Mathew (mat_at_brookes) | 6 comments Alice wrote: "I used a book called ‘The Saga of Erik the Viking’ within a Viking topic in school. A Saga is a story from the Viking period which tells of their sea voyages. As each individual saga was short I fo..."

Lovely choice, Alice. I think this is Terry Jones (of Monty Python fame). I'm going to also recommend Kevin Crossley Holland whose writing of Norse and Anglo Saxon lore is excellent. Head to the library and pick up some of his work


message 7: by Mathew (new)

Mathew (mat_at_brookes) | 6 comments Avital wrote: "Helloo primary people,

During SBT2 my year six class were using Cogheart by Peter Bunzl for their shared reading sessions- this was an engaging adventure story for older primary readers; it had so..."


Thanks, Avital. That's enough to make me take it down from the shelf. It's worth noting that Peter is lovely on twitter too and very accommodating in answering questions about the text.


message 8: by Avital (new)

Avital Nathan | 18 comments Mod
I don’t want to come across too harshly- I just think that the book may be more suited to independent reading and would need to be carefully matched to the students. It would definitely keep a higher ability reader happy for a little while! I’d be interested to read Bunzl’s tweets and see his responses to questions 😊


message 9: by Phoebe (last edited May 27, 2018 11:57AM) (new)

Phoebe Ledster | 13 comments Mod
Ellie wrote: "One text that I noted to be particularly effective during SBT2 was 'Journey' by Aaron Becker. If you have not read it, this is a gorgeous book about a child who creates and ventures through her own..."

That's so interesting! It's lovely to see picture books being used across the years. I actually used this book in my Year 2 class for our Art Day! The children were allowed to create anything they liked linked to the theme of 'Journeys' and using that book as a stimulus! It was so wonderful and the artwork was impressive!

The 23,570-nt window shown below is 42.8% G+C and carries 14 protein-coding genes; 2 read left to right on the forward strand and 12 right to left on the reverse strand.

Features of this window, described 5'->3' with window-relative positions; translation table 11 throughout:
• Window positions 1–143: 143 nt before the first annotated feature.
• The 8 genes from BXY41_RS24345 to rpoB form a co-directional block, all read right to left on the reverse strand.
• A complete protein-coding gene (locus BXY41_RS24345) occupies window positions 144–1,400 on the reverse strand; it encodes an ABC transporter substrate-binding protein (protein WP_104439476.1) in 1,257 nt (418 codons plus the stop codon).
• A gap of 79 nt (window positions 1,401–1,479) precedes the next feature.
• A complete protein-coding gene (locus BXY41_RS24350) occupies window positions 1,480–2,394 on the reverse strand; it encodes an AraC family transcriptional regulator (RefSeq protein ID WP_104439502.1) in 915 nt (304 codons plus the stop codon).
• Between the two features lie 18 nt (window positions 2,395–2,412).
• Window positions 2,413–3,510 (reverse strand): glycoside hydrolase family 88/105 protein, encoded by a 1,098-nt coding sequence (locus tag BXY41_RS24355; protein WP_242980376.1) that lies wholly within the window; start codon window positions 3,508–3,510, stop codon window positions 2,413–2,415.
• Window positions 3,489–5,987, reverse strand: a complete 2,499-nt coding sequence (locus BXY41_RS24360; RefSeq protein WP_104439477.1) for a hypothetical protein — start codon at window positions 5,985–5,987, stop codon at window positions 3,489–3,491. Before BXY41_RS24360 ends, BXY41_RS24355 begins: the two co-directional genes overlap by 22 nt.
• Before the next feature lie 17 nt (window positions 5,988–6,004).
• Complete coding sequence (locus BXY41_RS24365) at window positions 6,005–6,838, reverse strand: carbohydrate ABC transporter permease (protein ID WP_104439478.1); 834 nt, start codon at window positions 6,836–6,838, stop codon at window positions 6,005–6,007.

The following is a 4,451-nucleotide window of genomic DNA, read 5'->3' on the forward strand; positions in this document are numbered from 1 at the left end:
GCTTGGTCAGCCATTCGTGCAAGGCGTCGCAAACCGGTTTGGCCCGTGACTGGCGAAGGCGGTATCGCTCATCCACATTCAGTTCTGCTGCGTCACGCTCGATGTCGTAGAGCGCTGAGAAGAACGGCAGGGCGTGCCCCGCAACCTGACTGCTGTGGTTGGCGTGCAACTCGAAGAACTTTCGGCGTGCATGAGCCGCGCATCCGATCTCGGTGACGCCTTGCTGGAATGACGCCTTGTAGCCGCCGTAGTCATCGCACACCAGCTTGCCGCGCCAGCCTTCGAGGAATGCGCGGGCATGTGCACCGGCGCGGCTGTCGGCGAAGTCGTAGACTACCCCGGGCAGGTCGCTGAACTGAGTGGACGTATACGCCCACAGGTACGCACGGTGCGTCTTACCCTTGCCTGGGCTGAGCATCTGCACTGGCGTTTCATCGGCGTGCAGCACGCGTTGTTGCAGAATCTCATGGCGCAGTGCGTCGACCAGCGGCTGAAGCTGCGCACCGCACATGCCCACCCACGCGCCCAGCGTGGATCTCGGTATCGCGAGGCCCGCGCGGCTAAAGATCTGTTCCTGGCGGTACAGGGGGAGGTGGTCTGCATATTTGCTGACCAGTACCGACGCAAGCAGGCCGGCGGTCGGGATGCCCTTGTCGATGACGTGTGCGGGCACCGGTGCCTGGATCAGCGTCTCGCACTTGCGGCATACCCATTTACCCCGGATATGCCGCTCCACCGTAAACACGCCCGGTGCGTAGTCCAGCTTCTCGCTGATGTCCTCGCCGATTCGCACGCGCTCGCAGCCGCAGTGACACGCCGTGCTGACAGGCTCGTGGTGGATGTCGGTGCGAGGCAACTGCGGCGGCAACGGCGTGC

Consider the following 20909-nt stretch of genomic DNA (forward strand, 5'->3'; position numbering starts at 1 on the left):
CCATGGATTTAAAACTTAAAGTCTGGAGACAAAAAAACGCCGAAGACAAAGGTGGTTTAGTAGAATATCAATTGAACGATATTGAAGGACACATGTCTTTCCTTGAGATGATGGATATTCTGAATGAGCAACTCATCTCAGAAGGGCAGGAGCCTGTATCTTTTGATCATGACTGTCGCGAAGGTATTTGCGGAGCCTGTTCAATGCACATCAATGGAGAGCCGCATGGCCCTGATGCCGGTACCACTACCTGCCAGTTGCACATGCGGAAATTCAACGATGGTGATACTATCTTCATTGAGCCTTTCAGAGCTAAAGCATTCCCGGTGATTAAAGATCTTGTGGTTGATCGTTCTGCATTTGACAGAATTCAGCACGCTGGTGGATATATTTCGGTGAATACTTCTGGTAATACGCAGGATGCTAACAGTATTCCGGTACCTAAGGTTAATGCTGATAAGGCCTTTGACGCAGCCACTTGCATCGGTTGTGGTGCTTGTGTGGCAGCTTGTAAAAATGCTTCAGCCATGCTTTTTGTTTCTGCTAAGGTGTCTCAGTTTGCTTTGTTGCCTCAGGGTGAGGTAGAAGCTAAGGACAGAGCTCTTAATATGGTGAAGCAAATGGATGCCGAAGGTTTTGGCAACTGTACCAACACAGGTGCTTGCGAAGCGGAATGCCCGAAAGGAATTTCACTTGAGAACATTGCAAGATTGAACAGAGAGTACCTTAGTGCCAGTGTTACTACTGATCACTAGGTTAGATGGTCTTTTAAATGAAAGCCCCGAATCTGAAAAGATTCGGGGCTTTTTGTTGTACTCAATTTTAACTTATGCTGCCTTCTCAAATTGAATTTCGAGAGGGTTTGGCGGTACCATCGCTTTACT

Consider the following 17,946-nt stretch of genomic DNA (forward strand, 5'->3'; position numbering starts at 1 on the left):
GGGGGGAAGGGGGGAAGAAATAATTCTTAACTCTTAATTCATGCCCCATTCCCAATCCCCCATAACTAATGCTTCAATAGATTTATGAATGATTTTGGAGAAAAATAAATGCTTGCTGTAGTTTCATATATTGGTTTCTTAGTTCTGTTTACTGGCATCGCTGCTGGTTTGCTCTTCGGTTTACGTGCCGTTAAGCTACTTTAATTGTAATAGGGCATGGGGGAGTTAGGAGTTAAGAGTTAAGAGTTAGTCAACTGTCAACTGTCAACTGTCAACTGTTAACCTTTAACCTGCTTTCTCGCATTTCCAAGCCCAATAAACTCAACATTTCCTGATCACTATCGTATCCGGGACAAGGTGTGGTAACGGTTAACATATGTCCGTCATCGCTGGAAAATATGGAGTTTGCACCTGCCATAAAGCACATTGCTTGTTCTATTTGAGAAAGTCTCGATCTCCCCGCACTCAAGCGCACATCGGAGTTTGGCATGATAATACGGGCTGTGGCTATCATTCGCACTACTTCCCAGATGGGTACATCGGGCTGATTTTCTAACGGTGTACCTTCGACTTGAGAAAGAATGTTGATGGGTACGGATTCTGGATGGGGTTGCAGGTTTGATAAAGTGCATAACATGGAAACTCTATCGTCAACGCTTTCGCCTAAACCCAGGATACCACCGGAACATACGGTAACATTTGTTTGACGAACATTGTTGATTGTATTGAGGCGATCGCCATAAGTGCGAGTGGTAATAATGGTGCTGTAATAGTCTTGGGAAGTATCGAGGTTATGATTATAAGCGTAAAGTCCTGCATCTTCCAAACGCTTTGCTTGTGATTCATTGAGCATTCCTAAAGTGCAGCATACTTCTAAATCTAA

message 10: by Phoebe (new)

Phoebe Ledster | 13 comments Mod
I was working with a Year 2 class and the topic for the term was Space. They were all so enthusiastic and absolutely loved it so I tried to incorporate picture books about space into a few of the lessons I was teaching! I ended up using 'Beegu' by Alexis Deacon in an R.E lesson, 'The Darkest Dark' by Chris Hadfield in a History lesson and 'Toys in Space' by Mini Grey for Guided Reading! We also used 'The Way Back Home' by Oliver Jeffers in a drama lesson! The children were so enthralled by these fantastic picture books- it was a great way to engage the children with the lesson. You should definitely check some of these books out if you have the time. They are so fun to read to/with the children and act out certain parts- it really helped them to gain an understanding of the topic and, most importantly, enjoy it!


message 11: by Mathew (new)

Mathew (mat_at_brookes) | 6 comments Phoebe wrote: "I was working with a Year 2 class and the topic for the term was Space. They were all so enthusiastic and absolutely loved it so I tried to incorporate picture books about space into a few of the l..."

This is excellent practice, Phoebe and proves the point that a reading teacher is one who can engage and enthuse children about reading and the world around them.